America’s largest environmental groups earn millions from crude oil. The Nature Conservancy, for example, wants Americans to feel guilty when they fill up the tank and thinks they should be driving an “environmentally friendly” electric, not an SUV the size of a river steamer with the appetite of a dinosaur. Nevertheless, the Conservancy owns an oil well in Texas and has $23 million invested in energy stocks.
It’s not alone in its hypocrisy. The Sierra Club demands that universities withdraw investments in companies related to fossil fuels. An audit by the accounting firm Grant Thornton reveals that the club’s pension program invests in index funds that benefit from the stellar performance of oil and gas stocks, such as Chevron and Exxon Mobil.
The National Resources Defense Council opposes “dirty fuels,” but does not shed profitable fossil-fuel companies from its stock and mutual funds portfolios. Despite urging the United States to quit using fossil fuels completely by 2050, the World Wildlife Fund continues to earn from investments in affordable energy. The Nation, the left-wing political magazine, asked the Fund whether it applies environmental screens to its $75 million in investments in publicly traded securities. The Fund declined to answer.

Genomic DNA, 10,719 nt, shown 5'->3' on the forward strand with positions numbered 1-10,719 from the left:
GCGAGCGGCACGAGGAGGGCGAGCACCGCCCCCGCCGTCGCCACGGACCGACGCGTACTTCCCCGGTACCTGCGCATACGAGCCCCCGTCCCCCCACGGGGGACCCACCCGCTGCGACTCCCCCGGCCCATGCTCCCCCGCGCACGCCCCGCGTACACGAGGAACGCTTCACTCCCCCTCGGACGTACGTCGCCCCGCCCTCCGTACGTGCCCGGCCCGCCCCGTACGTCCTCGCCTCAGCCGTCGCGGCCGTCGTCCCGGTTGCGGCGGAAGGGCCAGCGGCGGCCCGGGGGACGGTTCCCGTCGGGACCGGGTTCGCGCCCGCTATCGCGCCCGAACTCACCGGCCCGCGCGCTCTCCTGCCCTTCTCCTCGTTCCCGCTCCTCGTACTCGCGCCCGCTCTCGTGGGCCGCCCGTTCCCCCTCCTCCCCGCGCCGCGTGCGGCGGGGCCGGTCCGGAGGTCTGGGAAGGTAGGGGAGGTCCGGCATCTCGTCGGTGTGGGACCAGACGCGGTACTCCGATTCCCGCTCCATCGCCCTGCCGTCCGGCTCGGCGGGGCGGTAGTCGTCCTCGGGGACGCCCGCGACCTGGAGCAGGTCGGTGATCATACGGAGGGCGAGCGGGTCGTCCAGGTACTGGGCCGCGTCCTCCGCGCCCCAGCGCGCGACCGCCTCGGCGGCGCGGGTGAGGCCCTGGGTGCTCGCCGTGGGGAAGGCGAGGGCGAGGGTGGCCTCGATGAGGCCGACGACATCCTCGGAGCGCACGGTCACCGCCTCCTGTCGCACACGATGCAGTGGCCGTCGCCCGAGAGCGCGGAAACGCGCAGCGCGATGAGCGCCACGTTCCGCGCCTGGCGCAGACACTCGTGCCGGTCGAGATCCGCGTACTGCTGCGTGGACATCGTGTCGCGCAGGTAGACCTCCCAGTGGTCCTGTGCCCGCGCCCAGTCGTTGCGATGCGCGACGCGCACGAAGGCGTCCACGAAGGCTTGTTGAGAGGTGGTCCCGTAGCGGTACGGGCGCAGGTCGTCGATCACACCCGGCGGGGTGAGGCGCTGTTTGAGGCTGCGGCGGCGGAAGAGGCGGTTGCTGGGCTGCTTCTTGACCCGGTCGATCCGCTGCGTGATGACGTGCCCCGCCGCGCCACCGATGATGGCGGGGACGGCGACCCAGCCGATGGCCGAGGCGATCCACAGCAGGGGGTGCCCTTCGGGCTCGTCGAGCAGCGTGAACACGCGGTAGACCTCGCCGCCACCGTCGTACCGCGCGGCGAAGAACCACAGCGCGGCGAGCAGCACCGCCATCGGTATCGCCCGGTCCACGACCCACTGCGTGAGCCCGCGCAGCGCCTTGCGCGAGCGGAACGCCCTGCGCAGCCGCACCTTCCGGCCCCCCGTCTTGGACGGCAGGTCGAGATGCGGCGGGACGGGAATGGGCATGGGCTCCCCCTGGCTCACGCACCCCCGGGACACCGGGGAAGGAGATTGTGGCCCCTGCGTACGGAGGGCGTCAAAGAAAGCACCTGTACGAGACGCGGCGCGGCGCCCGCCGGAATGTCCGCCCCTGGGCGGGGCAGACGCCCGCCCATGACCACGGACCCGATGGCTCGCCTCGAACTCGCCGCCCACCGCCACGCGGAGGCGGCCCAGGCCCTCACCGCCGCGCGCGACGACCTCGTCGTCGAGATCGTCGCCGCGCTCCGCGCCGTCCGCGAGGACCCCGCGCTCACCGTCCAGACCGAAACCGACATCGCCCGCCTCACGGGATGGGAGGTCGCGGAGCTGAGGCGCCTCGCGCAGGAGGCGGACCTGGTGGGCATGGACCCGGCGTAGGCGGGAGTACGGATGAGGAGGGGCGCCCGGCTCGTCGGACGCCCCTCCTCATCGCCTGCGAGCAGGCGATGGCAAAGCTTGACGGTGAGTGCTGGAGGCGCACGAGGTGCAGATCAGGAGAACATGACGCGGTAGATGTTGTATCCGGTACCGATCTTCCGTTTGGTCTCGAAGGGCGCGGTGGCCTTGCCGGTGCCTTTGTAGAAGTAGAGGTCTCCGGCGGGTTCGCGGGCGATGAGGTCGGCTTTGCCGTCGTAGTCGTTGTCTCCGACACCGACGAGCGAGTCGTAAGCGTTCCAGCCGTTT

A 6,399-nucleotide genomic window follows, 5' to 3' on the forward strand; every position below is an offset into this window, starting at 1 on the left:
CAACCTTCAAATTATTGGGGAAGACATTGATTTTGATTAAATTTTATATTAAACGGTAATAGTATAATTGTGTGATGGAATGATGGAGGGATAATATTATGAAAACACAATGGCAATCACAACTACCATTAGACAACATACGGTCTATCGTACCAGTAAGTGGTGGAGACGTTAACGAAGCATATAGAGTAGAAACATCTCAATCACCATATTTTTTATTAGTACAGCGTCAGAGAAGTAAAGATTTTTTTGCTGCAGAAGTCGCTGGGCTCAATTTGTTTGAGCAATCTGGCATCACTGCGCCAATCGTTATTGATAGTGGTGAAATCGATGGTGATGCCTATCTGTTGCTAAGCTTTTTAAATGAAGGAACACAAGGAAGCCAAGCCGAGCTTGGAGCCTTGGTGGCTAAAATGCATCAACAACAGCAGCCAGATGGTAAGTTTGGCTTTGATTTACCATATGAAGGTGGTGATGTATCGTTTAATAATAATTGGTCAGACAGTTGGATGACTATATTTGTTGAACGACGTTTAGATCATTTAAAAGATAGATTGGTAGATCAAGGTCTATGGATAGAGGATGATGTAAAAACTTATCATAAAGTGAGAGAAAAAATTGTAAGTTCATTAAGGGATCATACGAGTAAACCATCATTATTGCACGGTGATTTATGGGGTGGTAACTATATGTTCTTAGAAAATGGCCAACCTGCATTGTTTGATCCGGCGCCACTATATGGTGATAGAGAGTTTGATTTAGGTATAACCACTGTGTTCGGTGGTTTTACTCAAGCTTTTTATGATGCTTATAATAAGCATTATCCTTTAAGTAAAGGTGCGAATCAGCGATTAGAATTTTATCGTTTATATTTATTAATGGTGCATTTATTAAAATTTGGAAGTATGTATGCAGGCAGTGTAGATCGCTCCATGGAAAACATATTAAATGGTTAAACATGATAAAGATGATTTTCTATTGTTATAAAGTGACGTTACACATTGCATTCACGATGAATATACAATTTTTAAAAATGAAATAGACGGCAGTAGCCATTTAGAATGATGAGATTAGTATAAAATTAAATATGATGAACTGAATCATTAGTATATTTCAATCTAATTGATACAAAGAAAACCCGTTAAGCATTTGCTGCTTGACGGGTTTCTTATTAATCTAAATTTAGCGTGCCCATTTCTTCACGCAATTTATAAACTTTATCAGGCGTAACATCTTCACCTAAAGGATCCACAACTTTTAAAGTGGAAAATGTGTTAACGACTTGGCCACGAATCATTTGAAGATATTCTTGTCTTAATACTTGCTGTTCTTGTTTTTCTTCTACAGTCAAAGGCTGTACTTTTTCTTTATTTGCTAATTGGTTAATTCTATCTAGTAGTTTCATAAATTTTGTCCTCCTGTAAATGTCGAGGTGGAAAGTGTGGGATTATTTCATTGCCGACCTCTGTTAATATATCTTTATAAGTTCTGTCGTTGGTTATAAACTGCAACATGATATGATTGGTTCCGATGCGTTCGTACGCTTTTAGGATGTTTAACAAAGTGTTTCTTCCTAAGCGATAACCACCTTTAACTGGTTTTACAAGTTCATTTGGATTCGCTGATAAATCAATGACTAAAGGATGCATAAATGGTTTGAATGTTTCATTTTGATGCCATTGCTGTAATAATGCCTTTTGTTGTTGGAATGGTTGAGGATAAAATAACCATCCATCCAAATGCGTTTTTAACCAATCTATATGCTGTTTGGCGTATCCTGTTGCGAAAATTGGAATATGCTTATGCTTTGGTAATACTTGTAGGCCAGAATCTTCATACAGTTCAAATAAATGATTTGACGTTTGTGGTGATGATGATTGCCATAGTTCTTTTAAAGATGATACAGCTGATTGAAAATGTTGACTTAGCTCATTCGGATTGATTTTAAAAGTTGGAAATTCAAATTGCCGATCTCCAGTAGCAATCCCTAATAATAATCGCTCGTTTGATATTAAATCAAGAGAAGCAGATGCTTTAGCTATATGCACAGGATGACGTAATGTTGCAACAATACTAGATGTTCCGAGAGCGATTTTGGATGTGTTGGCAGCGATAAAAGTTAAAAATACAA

The Ocean Conservancy preaches against Arctic drilling and blames fossil fuels for ocean acidification, but it includes “energy” and “utilities” in its investment portfolio, which suggests that it profits handsomely from activities it publicly condemns.
The great self-appointed guru of all things environmental, Al Gore, is one of the nation’s most indulgent electricity gluttons. While writing his “sky is falling” conservation screeds in the glow of three large-screen computer monitors, Mr. Gore runs up electric bills of $2,439 per month. That’s more than most families spend on electricity in a year.
Earlier this month, The Washington Times reported that Greenpeace flew its international program director, Pascal Husting, on a weekly 500-mile roundtrip commute between his home in Luxembourg and his office in Amsterdam. Greenpeace leads a charge against air travel for everyone else, claiming that the growth in aviation “is ruining chances of stopping dangerous climate change.” The actor Leonardo DiCaprio makes a huge carbon-dioxide footprint on the poor earth by flying around the world doing “good” for the environment.
Such high-profile work imposes binding rules on everyone but themselves. When they succeed, the economy suffers with the oil and natural-gas industry that generates $240 billion in economic activity every year.
North Dakota’s GDP grew nearly 10 percent from 2012 to 2013 with the extraction of energy from the Bakken Shale. More than 9 million Americans owe their jobs to the energy industry and the hydraulic fracturing, or fracking, renaissance.
This energy boom is threatened by the anti-progress leftists who talk big about the need for everyone but themselves to replace affordable fuels with inefficient energy from windmills and solar-power cells. These leftists rarely travel the world in wooden sailboats, nor keep time with sundials. Their luxury Gulfstream and Dassault Falcon private jets are funded by the success of the affordable-energy industry. Instead of doing as the environmentalists say, we should all be fortunate enough to do as they do. We all reap the comforts and benefits of oil, natural gas and modern technology. That’s what it’s here for.